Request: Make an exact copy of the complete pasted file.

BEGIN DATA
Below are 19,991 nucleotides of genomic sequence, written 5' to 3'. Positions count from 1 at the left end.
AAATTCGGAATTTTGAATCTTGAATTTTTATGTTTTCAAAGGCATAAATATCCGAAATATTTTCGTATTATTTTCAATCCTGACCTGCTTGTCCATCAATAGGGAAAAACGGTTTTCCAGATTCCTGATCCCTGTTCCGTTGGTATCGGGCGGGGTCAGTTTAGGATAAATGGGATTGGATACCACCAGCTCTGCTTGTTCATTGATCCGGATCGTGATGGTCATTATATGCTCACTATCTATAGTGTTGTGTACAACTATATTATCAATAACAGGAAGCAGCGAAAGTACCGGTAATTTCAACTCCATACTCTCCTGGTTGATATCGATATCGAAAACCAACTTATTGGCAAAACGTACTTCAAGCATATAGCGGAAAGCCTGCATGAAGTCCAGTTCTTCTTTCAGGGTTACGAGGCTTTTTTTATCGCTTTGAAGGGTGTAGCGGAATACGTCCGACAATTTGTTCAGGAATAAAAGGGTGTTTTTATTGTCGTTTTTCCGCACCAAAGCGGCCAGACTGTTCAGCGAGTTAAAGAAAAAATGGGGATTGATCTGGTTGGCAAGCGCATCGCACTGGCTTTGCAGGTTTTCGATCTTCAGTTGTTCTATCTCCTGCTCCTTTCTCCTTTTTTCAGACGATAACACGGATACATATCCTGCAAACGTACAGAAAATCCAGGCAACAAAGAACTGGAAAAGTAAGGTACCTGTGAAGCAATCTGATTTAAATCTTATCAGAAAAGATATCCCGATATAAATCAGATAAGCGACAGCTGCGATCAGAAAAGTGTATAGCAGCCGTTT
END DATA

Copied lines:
Below are 19,991 nucleotides of genomic sequence, written 5' to 3'. Positions count from 1 at the left end.
AAATTCGGAATTTTGAATCTTGAATTTTTATGTTTTCAAAGGCATAAATATCCGAAATATTTTCGTATTATTTTCAATCCTGACCTGCTTGTCCATCAATAGGGAAAAACGGTTTTCCAGATTCCTGATCCCTGTTCCGTTGGTATCGGGCGGGGTCAGTTTAGGATAAATGGGATTGGATACCACCAGCTCTGCTTGTTCATTGATCCGGATCGTGATGGTCATTATATGCTCACTATCTATAGTGTTGTGTACAACTATATTATCAATAACAGGAAGCAGCGAAAGTACCGGTAATTTCAACTCCATACTCTCCTGGTTGATATCGATATCGAAAACCAACTTATTGGCAAAACGTACTTCAAGCATATAGCGGAAAGCCTGCATGAAGTCCAGTTCTTCTTTCAGGGTTACGAGGCTTTTTTTATCGCTTTGAAGGGTGTAGCGGAATACGTCCGACAATTTGTTCAGGAATAAAAGGGTGTTTTTATTGTCGTTTTTCCGCACCAAAGCGGCCAGACTGTTCAGCGAGTTAAAGAAAAAATGGGGATTGATCTGGTTGGCAAGCGCATCGCACTGGCTTTGCAGGTTTTCGATCTTCAGTTGTTCTATCTCCTGCTCCTTTCTCCTTTTTTCAGACGATAACACGGATACATATCCTGCAAACGTACAGAAAATCCAGGCAACAAAGAACTGGAAAAGTAAGGTACCTGTGAAGCAATCTGATTTAAATCTTATCAGAAAAGATATCCCGATATAAATCAGATAAGCGACAGCTGCGATCAGAAAAGTGTATAGCAGCCGTTT